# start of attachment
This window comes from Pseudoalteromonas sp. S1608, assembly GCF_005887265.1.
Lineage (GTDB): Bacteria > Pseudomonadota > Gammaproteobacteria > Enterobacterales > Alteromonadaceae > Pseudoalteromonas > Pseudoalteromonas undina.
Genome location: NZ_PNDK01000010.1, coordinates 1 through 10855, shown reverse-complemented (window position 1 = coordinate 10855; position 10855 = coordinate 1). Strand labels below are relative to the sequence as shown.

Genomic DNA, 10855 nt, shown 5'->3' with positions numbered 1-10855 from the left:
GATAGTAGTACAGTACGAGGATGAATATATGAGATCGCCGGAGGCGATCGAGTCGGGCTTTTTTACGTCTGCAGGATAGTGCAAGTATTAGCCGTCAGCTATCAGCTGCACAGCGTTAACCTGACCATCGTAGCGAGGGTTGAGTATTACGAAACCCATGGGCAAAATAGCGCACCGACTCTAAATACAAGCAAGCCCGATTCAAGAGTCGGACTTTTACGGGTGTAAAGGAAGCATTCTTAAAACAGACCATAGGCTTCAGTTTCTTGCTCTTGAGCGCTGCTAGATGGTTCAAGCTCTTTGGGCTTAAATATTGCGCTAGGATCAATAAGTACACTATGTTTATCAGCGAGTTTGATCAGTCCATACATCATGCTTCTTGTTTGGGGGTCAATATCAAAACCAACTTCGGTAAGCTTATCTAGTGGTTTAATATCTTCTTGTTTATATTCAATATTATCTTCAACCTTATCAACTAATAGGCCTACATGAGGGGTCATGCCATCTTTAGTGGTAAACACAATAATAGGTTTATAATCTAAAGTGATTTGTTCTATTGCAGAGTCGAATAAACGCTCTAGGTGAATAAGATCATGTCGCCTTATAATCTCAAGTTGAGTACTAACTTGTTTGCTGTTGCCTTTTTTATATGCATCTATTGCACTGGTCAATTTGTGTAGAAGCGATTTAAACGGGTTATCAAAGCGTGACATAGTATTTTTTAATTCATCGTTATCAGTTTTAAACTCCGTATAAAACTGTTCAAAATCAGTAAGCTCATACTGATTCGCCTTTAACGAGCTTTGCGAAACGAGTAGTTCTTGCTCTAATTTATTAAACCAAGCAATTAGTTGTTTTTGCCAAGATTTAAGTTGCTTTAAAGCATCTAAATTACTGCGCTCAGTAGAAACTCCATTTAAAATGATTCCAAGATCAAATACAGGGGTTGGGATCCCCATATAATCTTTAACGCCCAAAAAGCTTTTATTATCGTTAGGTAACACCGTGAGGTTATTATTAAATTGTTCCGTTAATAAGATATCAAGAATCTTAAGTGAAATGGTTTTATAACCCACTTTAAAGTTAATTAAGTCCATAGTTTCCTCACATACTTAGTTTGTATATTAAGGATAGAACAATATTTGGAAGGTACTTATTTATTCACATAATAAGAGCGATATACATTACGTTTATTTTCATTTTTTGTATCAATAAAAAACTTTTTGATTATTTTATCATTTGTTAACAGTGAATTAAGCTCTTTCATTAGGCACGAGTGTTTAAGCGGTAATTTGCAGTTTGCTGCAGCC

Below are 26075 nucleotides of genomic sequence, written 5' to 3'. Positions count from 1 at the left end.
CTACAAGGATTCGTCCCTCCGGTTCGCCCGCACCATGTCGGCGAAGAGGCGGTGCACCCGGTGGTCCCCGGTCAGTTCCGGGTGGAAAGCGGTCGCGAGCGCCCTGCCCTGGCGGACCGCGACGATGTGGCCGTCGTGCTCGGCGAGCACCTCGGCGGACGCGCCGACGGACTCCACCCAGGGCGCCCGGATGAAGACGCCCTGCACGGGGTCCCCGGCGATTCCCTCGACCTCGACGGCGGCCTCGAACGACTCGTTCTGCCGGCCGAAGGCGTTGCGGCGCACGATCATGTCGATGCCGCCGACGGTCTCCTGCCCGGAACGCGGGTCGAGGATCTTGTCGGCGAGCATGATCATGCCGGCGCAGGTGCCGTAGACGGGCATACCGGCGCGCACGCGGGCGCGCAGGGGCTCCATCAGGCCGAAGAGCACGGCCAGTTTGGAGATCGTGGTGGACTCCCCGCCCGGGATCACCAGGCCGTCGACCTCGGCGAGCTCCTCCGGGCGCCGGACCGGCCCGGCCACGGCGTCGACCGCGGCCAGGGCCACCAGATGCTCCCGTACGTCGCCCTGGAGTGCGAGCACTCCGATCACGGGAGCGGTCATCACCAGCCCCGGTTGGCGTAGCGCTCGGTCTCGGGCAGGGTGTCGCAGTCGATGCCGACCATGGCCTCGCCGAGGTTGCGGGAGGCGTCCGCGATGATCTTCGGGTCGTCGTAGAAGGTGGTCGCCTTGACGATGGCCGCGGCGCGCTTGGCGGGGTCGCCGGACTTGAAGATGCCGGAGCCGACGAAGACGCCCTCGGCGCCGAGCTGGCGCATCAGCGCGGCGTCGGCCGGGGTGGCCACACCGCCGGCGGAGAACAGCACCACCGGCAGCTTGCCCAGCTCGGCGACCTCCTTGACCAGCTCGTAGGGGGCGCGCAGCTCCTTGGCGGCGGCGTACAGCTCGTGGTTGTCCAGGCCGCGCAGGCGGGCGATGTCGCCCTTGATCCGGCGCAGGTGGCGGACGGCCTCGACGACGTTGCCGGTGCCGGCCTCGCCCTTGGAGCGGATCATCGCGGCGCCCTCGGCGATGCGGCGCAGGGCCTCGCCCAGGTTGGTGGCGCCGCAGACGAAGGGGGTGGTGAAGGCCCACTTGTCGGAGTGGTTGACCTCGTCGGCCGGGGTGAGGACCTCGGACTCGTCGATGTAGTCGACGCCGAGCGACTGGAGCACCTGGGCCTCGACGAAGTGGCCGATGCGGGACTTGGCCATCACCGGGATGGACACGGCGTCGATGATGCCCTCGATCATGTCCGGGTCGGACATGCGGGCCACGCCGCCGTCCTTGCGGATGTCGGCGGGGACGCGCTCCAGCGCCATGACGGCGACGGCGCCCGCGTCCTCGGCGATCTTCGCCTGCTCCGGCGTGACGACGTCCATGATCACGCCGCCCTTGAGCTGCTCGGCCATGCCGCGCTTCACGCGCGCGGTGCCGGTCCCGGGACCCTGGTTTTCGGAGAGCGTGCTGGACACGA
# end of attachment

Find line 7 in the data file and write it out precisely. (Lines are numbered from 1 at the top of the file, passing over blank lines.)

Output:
CTACAAGGATTCGTCCCTCCGGTTCGCCCGCACCATGTCGGCGAAGAGGCGGTGCACCCGGTGGTCCCCGGTCAGTTCCGGGTGGAAAGCGGTCGCGAGCGCCCTGCCCTGGCGGACCGCGACGATGTGGCCGTCGTGCTCGGCGAGCACCTCGGCGGACGCGCCGACGGACTCCACCCAGGGCGCCCGGATGAAGACGCCCTGCACGGGGTCCCCGGCGATTCCCTCGACCTCGACGGCGGCCTCGAACGACTCGTTCTGCCGGCCGAAGGCGTTGCGGCGCACGATCATGTCGATGCCGCCGACGGTCTCCTGCCCGGAACGCGGGTCGAGGATCTTGTCGGCGAGCATGATCATGCCGGCGCAGGTGCCGTAGACGGGCATACCGGCGCGCACGCGGGCGCGCAGGGGCTCCATCAGGCCGAAGAGCACGGCCAGTTTGGAGATCGTGGTGGACTCCCCGCCCGGGATCACCAGGCCGTCGACCTCGGCGAGCTCCTCCGGGCGCCGGACCGGCCCGGCCACGGCGTCGACCGCGGCCAGGGCCACCAGATGCTCCCGTACGTCGCCCTGGAGTGCGAGCACTCCGATCACGGGAGCGGTCATCACCAGCCCCGGTTGGCGTAGCGCTCGGTCTCGGGCAGGGTGTCGCAGTCGATGCCGACCATGGCCTCGCCGAGGTTGCGGGAGGCGTCCGCGATGATCTTCGGGTCGTCGTAGAAGGTGGTCGCCTTGACGATGGCCGCGGCGCGCTTGGCGGGGTCGCCGGACTTGAAGATGCCGGAGCCGACGAAGACGCCCTCGGCGCCGAGCTGGCGCATCAGCGCGGCGTCGGCCGGGGTGGCCACACCGCCGGCGGAGAACAGCACCACCGGCAGCTTGCCCAGCTCGGCGACCTCCTTGACCAGCTCGTAGGGGGCGCGCAGCTCCTTGGCGGCGGCGTACAGCTCGTGGTTGTCCAGGCCGCGCAGGCGGGCGATGTCGCCCTTGATCCGGCGCAGGTGGCGGACGGCCTCGACGACGTTGCCGGTGCCGGCCTCGCCCTTGGAGCGGATCATCGCGGCGCCCTCGGCGATGCGGCGCAGGGCCTCGCCCAGGTTGGTGGCGCCGCAGACGAAGGGGGTGGTGAAGGCCCACTTGTCGGAGTGGTTGACCTCGTCGGCCGGGGTGAGGACCTCGGACTCGTCGATGTAGTCGACGCCGAGCGACTGGAGCACCTGGGCCTCGACGAAGTGGCCGATGCGGGACTTGGCCATCACCGGGATGGACACGGCGTCGATGATGCCCTCGATCATGTCCGGGTCGGACATGCGGGCCACGCCGCCGTCCTTGCGGATGTCGGCGGGGACGCGCTCCAGCGCCATGACGGCGACGGCGCCCGCGTCCTCGGCGATCTTCGCCTGCTCCGGCGTGACGACGTCCATGATCACGCCGCCCTTGAGCTGCTCGGCCATGCCGCGCTTCACGCGCGCGGTGCCGGTCCCGGGACCCTGGTTTTCGGAGAGCGTGCTGGACACGA